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Emerald Group Publishing Limited
Copyright © 2002, MCB UP Limited
Clear MEMS standards needed for future IC manufacturing
Keywords: MEMS, Standards
This month, executives from leading micro- electromechanical systems (MEMS) companies and institutes met at SUSS MicroTec in Garching, Germany, to define standards for international MEMS practice. The meeting was held under the auspices of the Semiconductor Equipment and Materials International (SEMa) International Standards Program, a volunteer- based global program with over 2,400 participants worldwide.
Top industry professionals met to discuss and reach a consensus on a wide range of MEMS issues, from terminology to material characterization.
The consensus is that MEMS standards should be developed in addition to the already existing semiconductor specifications, with the defined goal of having a specific terminology for MEMS technology. (example – high aspect micro structuring). SEMa Standards Program would provide the right infrastructure and volunteer base for this new endeavor.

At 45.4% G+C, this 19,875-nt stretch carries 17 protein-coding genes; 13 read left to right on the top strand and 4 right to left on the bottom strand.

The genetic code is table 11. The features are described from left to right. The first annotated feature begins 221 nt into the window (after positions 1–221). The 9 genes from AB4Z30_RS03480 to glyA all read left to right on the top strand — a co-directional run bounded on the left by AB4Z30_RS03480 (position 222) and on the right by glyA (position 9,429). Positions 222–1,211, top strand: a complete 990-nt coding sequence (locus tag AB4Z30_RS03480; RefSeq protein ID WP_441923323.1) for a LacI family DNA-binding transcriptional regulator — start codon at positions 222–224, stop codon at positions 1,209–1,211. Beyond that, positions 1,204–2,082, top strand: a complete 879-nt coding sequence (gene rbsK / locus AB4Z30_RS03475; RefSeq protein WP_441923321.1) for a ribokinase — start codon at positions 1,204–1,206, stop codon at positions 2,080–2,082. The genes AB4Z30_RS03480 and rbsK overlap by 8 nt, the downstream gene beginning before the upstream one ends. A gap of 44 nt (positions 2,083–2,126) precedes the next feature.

MEMS technology uses substrates that are different from those applied in the semiconductor industry, such as RF and bio- chemical materials. The participants agreed to define standard test structures to measure optical, electrical and mechanical properties. In regards to wafer handling, it is necessary to identify a standard specifically for MEMS wafers that in addition to conventional semiconductor processing use the wafer backside. The attendees discussed the definition of an exclusion zone for the entire wafer or single die. It was suggested to quantify the amount of acceptable damage to the wafer and define specifications for the handling of wafers with different thickness and deformations.
Especially during the last two years, microelectronics has witnessed an unprecedented user interest in MEMS. Of great interest has been the foundation of many new companies whose desire it has been to commercialize this technology. According to Janusz Bryzek of Transparent Networks, MEMS applications are projected to increase at an annual compounded growth rate of 43 percent from 2000 to 2005.